Host of deadly impacts between extremes of heat and cold
In his column in the Jan. 1 Ideas section, Jeff Jacoby (“Heat kills. Cold kills more.”) demonstrates the power of statistics to mislead. His claim that heat kills fewer people than cold may be true in a narrow sense, but people die from many other causes besides “heat” and “cold.” Storms, to name just one. Climate change has unleashed more powerful storms than ever, with dramatic increases in human deaths from drowning. Does anyone think those victims care that they did not die from the cold?
Jacoby cites the recent storm in the Buffalo area and implies that they died from the cold. However, this disastrous type of storm is caused by lake-effect snow, where cold air blows over the relatively warmer (unfrozen) surface of Lake Erie. In years past, when our climate was only just a few degrees cooler, the lake would freeze or partially freeze. The result would be to “diminish or cut off our lake-effect snow off of Lake Erie,” according to National Weather Service meteorologist Kirk Apffel.
Heat may not kill more people directly as compared with cold, but the indirect results of a warmer climate are demonstrably deadly in countless ways.
Oh, gosh, just count all those silver linings
Jeff Jacoby notes that by our continuing to warm the planet there’s a “significant silver lining” to be found in fewer cold-related deaths. In that same spirit, let’s consider a few more benefits offered by a warming planet, shall we?
Coastal inundation from sea level rise will be a boon to the construction industry. Fortifying coastal areas and even relocating entire neighborhoods or cities could be necessary. Construction jobs will soar. Fortunately finding enough workers shouldn’t be a challenge since desperate climate refugees can provide the labor.
Agricultural disruption will probably lead to food shortages, which may inspire more residential backyard gardening and (looking on the bright side) might even help people appreciate when food was more abundant.
I don’t find comfort in Jacoby’s observation. Looking for a “significant silver lining” in the climate crisis is a dangerous deflection that perpetuates inaction and more inadequate incrementalism.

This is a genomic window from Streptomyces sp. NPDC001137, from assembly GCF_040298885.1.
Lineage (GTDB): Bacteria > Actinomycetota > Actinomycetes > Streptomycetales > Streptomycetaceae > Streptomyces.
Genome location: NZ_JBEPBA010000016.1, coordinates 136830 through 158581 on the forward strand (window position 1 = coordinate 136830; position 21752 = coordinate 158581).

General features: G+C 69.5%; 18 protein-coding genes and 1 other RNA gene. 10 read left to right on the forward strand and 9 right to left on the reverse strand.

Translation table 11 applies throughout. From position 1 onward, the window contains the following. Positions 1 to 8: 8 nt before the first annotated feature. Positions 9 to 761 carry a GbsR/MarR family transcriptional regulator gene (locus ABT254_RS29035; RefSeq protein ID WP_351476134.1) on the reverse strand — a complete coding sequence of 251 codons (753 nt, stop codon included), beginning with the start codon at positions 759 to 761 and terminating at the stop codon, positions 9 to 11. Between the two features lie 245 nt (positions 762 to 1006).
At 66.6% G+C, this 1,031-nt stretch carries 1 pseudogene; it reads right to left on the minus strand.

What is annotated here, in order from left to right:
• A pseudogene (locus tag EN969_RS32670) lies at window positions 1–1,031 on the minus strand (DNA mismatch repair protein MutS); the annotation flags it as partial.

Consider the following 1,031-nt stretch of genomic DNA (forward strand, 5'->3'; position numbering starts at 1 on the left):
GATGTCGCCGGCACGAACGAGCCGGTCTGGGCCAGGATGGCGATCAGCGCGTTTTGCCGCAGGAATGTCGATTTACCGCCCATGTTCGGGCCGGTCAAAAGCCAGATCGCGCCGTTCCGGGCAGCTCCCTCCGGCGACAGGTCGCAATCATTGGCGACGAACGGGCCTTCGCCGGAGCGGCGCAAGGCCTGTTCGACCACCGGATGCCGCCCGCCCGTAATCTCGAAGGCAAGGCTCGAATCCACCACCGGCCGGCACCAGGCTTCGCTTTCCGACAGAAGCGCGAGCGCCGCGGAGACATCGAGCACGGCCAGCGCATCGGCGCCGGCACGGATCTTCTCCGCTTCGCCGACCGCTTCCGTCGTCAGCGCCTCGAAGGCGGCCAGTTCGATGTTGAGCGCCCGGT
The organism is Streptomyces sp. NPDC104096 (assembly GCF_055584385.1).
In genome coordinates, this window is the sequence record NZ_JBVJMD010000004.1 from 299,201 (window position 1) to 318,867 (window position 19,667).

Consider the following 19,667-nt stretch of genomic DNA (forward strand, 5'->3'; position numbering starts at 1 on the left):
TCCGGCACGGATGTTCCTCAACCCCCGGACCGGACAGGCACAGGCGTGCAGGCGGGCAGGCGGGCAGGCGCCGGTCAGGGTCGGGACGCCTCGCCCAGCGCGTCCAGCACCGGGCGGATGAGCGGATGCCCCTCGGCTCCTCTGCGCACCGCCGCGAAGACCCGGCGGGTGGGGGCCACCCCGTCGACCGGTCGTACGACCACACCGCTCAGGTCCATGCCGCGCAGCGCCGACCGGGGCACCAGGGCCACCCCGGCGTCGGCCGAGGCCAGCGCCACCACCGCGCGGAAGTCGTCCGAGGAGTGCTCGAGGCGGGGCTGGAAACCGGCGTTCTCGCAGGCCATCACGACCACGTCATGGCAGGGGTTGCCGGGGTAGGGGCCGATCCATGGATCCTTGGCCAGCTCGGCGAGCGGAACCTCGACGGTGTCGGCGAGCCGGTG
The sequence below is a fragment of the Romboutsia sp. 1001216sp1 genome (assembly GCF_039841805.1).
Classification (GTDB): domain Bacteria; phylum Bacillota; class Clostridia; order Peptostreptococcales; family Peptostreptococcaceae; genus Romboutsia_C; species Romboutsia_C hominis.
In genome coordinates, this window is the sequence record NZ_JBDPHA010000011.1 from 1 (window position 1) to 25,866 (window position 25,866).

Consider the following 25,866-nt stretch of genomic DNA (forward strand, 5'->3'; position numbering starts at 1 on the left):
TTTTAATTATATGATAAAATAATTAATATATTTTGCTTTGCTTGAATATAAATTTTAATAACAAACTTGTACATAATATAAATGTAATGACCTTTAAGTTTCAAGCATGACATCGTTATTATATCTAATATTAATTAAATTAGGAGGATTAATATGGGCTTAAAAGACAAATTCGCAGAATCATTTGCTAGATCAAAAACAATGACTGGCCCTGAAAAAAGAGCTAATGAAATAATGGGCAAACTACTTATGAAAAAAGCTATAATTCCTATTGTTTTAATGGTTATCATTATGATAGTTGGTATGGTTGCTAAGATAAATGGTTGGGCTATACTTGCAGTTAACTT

Indirect effects of extreme heat must be taken into account
While I appreciated Jeff Jacoby’s column on the significant risks of cold, I feel that it underplays the effect of the extreme heat that may come with climate change. While the relative number of people who die from the direct effects of extreme heat may be lower, Jacoby does not take into account the indirect effects. Desertification, water loss, starvation, mass migrations of people and animals, and extinctions are all effects of climate change and extreme heat.
While Jacoby mentions some of this in passing, I fear that the piece will be used to justify more fossil fuel energy infrastructure.
Holistically speaking, it’s a global humanitarian crisis
Jeff Jacoby’s column “Heat kills. Cold kills more.” oversimplifies the issue of climate change-related death by reducing it to the single factor of temperature. His chosen data imply that we can sit back and be complacent because future winters are likely to be less cold.
A more holistic view of climate change would take into account the death and destruction wrought by the increasingly violent floods, hurricanes, and wildfires we are already experiencing. Drought-related famine, increases in tropical insect-borne diseases, and air pollution resulting from wildfires and the continued burning of fossil fuels also are predicted to contribute significantly to increased deaths.
Whether you choose to think of it as a battle “of good against evil” or as nature taking its course, climate change is, and will continue to be, a global humanitarian crisis. It is misleading, if not irresponsible, to characterize it as anything less.
Ellen Vliet Cohen